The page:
Button Batteries

​Button batteries are the small, round batteries you find in toys and everyday objects like watches, remote controls and car key fobs.

Button batteries can be extremely dangerous if swallowed.

There are lots of different sizes and types of button batteries. Lithium button batteries are most dangerous as they are larger and more powerful. If they get stuck in a child’s throat, they can cause serious internal burns or even death within hours of being swallowed.

Trigger warning: This video contains an emotionally challenging story which some people may find upsetting.

Why are button batteries dangerous?

Most button batteries pass through the body without a problem. If a button battery gets stuck in the throat or digestive system, energy from the battery can react and cause internal burns.

They can burn a hole through the throat and can lead to serious internal bleeding and death. The reaction can happen in as little as 2 hours.

Top tips for keeping children safe
  • Look round your home for lithium button batteries in products, as well as spare and flat batteries.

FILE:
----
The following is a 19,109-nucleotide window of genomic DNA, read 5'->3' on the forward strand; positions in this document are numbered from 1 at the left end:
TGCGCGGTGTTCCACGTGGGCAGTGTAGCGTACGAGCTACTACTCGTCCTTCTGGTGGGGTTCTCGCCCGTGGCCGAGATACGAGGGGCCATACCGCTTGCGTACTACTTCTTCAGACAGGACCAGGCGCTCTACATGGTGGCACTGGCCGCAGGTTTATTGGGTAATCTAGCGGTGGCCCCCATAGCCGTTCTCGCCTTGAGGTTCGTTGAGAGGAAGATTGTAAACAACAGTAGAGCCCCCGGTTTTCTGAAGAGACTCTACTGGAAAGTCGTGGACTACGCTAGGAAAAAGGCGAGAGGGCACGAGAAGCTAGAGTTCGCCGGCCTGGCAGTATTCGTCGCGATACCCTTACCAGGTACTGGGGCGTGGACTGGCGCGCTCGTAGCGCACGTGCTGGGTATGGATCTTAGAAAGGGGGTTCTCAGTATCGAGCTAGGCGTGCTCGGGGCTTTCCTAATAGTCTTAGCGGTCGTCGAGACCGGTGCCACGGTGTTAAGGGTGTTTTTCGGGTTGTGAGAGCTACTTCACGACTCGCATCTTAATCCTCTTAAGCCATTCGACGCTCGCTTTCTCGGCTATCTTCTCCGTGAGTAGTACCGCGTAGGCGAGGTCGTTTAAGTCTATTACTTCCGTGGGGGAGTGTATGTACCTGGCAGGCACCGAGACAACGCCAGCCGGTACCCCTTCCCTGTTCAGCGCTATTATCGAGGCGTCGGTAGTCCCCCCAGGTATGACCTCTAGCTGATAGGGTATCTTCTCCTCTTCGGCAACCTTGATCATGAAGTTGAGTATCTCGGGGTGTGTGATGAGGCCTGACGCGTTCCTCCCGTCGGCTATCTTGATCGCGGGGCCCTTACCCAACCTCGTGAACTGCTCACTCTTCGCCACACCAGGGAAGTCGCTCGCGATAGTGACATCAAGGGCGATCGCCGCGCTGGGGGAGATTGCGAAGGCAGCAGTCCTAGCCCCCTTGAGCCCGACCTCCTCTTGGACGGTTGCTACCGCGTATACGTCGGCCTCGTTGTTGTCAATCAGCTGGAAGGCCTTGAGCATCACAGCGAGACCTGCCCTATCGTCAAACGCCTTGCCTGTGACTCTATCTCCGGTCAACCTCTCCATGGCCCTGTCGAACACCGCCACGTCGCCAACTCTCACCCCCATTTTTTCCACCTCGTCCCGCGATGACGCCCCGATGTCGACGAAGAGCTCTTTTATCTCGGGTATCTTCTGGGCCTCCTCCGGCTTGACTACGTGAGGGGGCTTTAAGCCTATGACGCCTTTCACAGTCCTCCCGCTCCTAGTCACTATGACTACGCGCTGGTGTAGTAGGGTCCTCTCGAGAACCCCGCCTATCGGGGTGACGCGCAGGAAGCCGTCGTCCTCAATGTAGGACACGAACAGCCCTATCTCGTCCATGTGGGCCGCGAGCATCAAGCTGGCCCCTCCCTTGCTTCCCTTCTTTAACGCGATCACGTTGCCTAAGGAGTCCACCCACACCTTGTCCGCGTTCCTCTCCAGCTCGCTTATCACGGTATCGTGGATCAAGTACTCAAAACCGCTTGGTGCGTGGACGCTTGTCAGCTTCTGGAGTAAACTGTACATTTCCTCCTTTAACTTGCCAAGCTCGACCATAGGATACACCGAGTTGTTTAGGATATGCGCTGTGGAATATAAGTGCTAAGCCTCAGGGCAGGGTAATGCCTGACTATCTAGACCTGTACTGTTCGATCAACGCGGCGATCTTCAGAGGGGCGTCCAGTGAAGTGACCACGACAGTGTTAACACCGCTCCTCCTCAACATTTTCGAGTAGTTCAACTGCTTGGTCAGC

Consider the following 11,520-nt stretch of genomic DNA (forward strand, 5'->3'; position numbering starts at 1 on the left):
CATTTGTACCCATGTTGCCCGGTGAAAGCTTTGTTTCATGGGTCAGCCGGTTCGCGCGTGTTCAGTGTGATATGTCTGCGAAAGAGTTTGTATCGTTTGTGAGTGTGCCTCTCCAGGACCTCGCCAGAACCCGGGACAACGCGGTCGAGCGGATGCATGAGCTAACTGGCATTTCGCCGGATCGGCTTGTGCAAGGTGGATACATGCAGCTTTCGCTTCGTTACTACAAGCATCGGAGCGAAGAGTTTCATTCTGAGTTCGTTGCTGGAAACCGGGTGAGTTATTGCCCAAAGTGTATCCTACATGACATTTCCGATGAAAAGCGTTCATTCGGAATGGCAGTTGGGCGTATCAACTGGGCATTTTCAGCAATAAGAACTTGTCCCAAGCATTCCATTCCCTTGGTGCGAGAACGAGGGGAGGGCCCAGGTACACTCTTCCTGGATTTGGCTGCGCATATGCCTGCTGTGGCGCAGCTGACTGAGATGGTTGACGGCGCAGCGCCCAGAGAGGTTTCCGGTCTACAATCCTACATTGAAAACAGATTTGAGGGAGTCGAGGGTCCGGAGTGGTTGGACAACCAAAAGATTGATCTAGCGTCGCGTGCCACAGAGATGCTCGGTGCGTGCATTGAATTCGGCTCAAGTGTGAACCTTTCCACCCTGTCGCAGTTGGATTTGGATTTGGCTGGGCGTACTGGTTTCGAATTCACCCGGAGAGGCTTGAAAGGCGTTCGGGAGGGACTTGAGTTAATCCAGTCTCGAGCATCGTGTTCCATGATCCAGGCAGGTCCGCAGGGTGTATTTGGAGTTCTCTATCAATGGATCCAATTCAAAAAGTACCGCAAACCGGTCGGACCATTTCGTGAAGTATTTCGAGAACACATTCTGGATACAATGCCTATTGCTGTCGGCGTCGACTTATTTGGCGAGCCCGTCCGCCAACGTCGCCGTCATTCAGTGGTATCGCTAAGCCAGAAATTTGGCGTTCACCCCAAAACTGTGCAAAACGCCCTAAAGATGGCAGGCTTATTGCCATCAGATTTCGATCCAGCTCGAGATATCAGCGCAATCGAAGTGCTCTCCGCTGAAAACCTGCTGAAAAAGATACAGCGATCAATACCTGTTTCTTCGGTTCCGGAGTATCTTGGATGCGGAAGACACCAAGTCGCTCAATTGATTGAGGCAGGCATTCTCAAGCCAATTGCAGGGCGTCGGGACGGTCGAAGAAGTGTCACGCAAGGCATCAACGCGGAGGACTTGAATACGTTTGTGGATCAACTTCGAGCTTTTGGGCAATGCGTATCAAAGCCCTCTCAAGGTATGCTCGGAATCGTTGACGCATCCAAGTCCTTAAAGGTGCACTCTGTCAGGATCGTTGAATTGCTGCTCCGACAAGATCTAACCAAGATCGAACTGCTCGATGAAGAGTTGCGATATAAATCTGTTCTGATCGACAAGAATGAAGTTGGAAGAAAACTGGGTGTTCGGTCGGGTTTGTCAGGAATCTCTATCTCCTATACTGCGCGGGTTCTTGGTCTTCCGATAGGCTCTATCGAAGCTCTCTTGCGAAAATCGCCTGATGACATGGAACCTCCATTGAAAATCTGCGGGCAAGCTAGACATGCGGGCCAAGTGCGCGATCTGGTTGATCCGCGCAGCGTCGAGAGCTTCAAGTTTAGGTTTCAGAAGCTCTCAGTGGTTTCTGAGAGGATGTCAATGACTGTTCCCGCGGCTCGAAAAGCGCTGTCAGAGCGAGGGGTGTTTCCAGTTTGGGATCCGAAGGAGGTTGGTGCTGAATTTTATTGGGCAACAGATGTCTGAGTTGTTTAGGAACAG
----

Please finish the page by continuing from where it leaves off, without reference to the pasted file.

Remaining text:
• Keep products well out of children’s reach if the battery compartment isn’t secured.
  • Store spare button batteries in a sealed container in a high cupboard.
  • Remember that flat or dead batteries still hold enough power to badly hurt a child. So put them out of children’s reach straight away and recycle them safely and as quickly as possible.
  • Take care when buying toys from markets, discount stores or temporary shops as they may not meet safety regulations. Toys bought online or from other countries may also not meet UK safety standards. Visit our page on toy safety for more information.
  • Teach older children that button batteries are dangerous and not to play with them or give them to younger brothers and sisters.
Do you think your child has swallowed a button battery?
  • Don’t delay.
  • Take them to Accident and Emergency straight away or call 999 for an ambulance.
  • Don’t let them eat or drink and don’t make them sick.
  • They may need an operation to remove it.
Further information

Visit the Child Accident Prevention Trust website to read more about the dangers posed by button batteries.

Visit RoSPA for more information on button battery safety.

Visit our page on swallowed an object for more information.